Ruggiero di San Severino Priest of S. Eusebio and Archbishop of Benevento Circa 1178-1180 Alexander III External cardinal
Pandolfo da Lucca Priest of SS. XII Apostoli December 18, 1182 Lucius III Papal legate in Tuscany
Adelardo Cattaneo S.R.E. cardinalis and bishop of Verona March 16, 1185 Lucius III Resigned the titular church of S. Marcello after the election to the see of Verona in 1188; external cardinal
Bernardo, C.R.S.F. Priest of S. Pietro in Vincoli March 12, 1188 Clement III Papal legate in Tuscany and Lombardy
Roffredo dell'Isola, O.S.B.Cas. Priest of SS. Marcellino e Pietro 1188 Clement III Abbot of Montecassino; ; external cardinal
Peter of Capua Deacon of S. Maria in Via Lata February 20, 1193 Celestine III He was legate in Bohemia and Poland in 1197. At the death of Celestine III he had already finished this mission but was unable to reach Rome before the election

Election of Pope Innocent III

On the same day that Celestine III had died the cardinals assembled in Septizonium in the voluntary enclosure.[6] For the first time the electors voted by scrutiny (per scrutinium). Some cardinals were elected scrutineers; they counted the votes, recorded the result and announced it to the rest of the Sacred College.[7] In the first scrutiny Cardinal Giovanni di Salerno received the greatest number of votes (ten), but declared that he would not accept the election to the pontificate.[8] In the second scrutiny the cardinals united their votes[9] in favor of 37-year-old Cardinal Lotario dei Conti di Segni, deacon of SS. Sergio e Bacco, who was the youngest of all the cardinals.[10] He accepted his election and took the name Innocent III, maybe as a reference to his predecessor Innocent II (1130-1143), who had succeeded in asserting the Papacy's authority over the emperor (in contrast with Celestine III's recent policy).[11] .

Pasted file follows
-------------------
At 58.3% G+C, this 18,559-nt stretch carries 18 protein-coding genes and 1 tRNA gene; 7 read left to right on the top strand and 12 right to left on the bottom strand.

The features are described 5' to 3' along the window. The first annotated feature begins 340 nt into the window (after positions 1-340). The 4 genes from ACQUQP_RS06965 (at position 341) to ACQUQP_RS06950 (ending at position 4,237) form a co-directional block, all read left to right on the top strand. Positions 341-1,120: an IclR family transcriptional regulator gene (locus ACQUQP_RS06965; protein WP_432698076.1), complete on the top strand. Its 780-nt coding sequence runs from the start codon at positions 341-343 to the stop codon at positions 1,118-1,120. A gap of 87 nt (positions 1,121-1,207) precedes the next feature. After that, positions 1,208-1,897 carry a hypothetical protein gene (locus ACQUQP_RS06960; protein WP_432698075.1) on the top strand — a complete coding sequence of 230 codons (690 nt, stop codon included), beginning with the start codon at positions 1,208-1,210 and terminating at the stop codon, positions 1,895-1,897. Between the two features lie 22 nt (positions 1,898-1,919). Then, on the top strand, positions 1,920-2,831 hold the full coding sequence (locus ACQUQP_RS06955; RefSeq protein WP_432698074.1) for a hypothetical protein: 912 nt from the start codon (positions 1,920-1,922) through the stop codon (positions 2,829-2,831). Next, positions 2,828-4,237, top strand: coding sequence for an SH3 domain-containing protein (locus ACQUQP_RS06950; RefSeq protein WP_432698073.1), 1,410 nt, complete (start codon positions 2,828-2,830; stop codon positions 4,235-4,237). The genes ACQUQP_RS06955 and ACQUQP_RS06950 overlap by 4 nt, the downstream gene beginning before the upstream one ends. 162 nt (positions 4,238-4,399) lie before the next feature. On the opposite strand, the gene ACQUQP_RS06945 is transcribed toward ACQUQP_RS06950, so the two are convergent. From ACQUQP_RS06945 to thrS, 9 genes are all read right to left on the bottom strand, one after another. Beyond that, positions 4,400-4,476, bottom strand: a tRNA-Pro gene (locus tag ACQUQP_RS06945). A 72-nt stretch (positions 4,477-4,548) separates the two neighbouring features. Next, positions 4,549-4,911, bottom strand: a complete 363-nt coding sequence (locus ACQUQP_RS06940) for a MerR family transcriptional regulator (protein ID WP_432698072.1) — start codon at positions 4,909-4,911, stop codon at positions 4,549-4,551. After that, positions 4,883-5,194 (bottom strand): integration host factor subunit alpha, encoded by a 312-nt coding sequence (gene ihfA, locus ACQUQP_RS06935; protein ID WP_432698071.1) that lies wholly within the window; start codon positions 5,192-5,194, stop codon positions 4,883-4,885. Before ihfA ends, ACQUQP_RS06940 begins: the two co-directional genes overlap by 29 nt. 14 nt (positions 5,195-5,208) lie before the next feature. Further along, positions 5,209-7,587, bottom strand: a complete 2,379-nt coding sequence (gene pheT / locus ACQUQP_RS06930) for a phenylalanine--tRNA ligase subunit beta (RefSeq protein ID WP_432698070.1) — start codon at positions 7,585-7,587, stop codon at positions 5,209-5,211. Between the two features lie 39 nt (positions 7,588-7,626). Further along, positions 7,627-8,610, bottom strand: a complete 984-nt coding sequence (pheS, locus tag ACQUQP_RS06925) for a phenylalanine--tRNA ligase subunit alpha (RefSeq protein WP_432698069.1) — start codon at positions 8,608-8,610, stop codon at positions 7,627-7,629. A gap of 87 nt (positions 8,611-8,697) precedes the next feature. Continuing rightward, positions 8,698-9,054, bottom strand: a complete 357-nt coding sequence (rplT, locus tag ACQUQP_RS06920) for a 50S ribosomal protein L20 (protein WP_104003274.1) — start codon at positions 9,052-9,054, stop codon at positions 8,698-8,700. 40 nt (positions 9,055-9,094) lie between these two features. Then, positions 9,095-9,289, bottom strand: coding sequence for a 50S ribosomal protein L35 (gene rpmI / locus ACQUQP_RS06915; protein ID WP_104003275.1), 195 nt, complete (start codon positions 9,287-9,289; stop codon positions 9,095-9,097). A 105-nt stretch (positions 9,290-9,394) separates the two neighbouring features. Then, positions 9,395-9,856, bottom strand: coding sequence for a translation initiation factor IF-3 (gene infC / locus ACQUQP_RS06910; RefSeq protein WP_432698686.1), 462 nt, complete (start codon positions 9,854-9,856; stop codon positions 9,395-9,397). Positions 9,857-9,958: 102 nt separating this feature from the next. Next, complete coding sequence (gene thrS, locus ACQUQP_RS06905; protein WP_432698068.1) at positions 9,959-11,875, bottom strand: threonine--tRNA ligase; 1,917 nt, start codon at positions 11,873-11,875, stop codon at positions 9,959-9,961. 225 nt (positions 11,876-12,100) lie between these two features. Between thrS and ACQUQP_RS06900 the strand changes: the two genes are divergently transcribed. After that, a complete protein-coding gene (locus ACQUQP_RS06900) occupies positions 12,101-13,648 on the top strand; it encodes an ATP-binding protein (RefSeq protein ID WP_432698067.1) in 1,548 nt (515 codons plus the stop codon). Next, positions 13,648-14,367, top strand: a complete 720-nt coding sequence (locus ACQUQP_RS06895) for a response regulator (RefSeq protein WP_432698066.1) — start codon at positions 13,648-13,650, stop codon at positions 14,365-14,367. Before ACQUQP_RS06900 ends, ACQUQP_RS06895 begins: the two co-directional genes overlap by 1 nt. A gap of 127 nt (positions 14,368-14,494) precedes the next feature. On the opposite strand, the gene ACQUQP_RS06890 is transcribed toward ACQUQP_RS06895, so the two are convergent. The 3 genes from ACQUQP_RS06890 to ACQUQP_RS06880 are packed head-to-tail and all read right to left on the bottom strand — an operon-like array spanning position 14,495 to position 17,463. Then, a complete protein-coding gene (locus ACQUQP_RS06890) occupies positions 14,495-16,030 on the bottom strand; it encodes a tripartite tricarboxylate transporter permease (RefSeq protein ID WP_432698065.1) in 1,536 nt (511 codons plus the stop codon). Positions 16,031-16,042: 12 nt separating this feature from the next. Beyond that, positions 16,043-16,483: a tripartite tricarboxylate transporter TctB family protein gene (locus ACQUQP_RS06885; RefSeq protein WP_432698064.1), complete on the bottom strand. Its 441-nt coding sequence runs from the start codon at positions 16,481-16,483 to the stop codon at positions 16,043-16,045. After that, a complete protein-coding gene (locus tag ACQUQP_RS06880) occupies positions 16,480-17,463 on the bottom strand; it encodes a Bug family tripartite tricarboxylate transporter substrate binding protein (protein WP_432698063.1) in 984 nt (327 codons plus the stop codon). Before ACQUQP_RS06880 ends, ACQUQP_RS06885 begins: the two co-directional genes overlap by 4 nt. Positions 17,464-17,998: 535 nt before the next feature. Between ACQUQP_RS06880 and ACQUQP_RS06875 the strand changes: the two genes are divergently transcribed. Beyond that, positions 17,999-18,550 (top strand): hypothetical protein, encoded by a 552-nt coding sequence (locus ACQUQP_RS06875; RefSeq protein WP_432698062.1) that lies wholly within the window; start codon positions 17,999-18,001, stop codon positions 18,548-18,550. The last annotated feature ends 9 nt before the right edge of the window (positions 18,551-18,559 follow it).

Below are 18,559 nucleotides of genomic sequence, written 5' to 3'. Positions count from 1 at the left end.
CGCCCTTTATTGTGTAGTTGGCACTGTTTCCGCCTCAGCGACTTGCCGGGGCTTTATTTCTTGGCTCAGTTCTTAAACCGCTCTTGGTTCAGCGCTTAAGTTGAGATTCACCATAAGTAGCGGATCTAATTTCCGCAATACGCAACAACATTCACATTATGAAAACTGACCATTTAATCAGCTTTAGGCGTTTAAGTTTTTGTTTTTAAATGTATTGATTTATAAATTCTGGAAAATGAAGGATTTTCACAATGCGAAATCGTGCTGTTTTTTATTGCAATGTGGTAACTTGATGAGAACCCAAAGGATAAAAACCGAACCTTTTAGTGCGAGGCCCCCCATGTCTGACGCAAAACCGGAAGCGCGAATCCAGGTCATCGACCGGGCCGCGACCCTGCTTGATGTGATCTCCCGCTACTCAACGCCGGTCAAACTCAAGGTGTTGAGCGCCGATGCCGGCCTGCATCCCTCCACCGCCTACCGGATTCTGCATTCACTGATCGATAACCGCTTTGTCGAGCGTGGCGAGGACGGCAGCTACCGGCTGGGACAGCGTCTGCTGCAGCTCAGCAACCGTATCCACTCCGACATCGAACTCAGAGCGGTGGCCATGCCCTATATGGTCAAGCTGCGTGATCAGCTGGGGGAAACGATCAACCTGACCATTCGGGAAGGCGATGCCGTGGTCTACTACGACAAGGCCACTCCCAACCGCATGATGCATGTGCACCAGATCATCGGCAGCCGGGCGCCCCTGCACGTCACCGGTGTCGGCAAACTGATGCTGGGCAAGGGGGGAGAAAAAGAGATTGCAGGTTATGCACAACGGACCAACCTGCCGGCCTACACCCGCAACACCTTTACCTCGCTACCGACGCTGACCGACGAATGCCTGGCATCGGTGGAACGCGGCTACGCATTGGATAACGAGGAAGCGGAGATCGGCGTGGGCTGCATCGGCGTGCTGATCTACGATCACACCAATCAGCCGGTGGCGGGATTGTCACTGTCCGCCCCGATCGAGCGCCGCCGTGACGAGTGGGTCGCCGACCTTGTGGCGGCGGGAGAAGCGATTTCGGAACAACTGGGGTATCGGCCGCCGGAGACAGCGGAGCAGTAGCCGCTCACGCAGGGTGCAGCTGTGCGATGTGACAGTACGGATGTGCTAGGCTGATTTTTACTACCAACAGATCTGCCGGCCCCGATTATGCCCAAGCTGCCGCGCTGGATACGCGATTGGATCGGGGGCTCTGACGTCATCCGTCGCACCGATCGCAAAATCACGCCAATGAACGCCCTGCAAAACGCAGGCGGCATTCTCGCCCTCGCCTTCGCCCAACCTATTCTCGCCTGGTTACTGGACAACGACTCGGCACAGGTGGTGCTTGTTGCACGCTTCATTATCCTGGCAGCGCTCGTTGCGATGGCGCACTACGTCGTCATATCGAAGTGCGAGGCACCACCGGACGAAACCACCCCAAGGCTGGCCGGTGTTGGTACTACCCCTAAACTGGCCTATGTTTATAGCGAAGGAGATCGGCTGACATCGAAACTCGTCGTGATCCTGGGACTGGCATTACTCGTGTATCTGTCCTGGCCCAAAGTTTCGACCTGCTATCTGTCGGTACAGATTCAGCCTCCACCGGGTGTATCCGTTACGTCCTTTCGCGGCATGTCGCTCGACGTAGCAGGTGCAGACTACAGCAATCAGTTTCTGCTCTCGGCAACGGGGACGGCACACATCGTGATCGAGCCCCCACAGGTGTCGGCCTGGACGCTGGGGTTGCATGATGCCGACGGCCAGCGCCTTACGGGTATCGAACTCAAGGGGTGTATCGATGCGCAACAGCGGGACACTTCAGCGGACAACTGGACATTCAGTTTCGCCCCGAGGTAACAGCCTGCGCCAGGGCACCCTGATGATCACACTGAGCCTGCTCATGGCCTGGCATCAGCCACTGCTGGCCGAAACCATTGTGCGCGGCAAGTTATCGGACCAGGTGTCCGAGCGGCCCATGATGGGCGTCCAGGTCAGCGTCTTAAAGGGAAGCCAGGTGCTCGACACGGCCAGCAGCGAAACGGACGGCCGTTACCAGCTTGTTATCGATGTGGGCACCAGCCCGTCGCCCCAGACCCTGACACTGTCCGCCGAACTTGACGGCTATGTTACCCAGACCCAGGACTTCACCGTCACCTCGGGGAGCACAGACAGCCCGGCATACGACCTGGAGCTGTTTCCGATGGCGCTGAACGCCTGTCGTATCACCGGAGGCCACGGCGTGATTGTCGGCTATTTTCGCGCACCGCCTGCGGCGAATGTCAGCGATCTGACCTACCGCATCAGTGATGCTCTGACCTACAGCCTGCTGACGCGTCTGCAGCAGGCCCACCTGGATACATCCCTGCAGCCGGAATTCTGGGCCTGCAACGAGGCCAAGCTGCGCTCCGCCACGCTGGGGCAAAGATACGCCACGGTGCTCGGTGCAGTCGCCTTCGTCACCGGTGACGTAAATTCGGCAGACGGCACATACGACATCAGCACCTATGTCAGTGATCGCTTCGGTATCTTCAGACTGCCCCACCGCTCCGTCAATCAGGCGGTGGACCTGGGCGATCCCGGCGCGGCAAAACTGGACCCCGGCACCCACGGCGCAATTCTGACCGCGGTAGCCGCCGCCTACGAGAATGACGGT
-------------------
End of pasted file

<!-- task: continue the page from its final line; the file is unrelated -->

On February 22, 1198 the new pope was ordained to the priesthood and consecrated to the episcopate by Cardinal Ottaviano di Paoli, bishop of Ostia e Velletri, and solemnly crowned by Cardinal Graziano da Pisa, protodeacon of SS. Cosma e Damiano.[12]


  1. A. Piazzoni, p. 177
  2. The Catholic Encyclopedia: Pope Innocent III
  3. T. Greenwood, p. 358
  4. Number according to W. Maleczek, p. 241. K. Eubel, p. 3, note 1; and T. Greenwood, p. 358, give the number of only 28, but Eubel omitted Ruggiero of S. Eusebio, and Greenwood does not provide the list at all
  5. Reconstruction is based on the biographical data of the cardinals in: W. Maleczek, Papst und Kardinalskolleg von 1191 bis 1216, Wien 1984. This author, p. 354, suggests even the lower number of electors (19 or 20), but without indicating which cardinals were absent. T. Greenwood, p. 358, says that at least five out of twenty eight cardinals were absent
  6. For this reason, some authors consider this election as the first papal conclave (A. Piazzoni, p. 176, note 2), but the formal procedures of the conclave would not be developed until the papal election, 1268–1271, and were first implemented in the papal conclave, January 1276
  7. A. Piazzoni, p. 177. Piazzoni cites for this statement two anonymous contemporary sources: Oratio pro eligendo pontifice and Gesta Innocentii papae. However, according to T. Greenwood, p. 299, there is some evidence suggesting that similar procedure might have been already used in the papal election, 1191, but the source that he cited is brief and ambiguous, and is insufficient to ascertain it.
  8. W. Maleczek, p. 108
  9. Unanimity of the election: Smith, p. 12
  10. S. Miranda Cardinal Lotario dei Conti di Segni.
  11. See Julien Théry-Astruc, "Introduction", in Innocent III et le Midi (Cahiers de Fanjeaux, 50), Toulouse, Privat, 2015, p.11-35, at p. 13-14
  12. S. Miranda Cardinal Lotario dei Conti di Segni.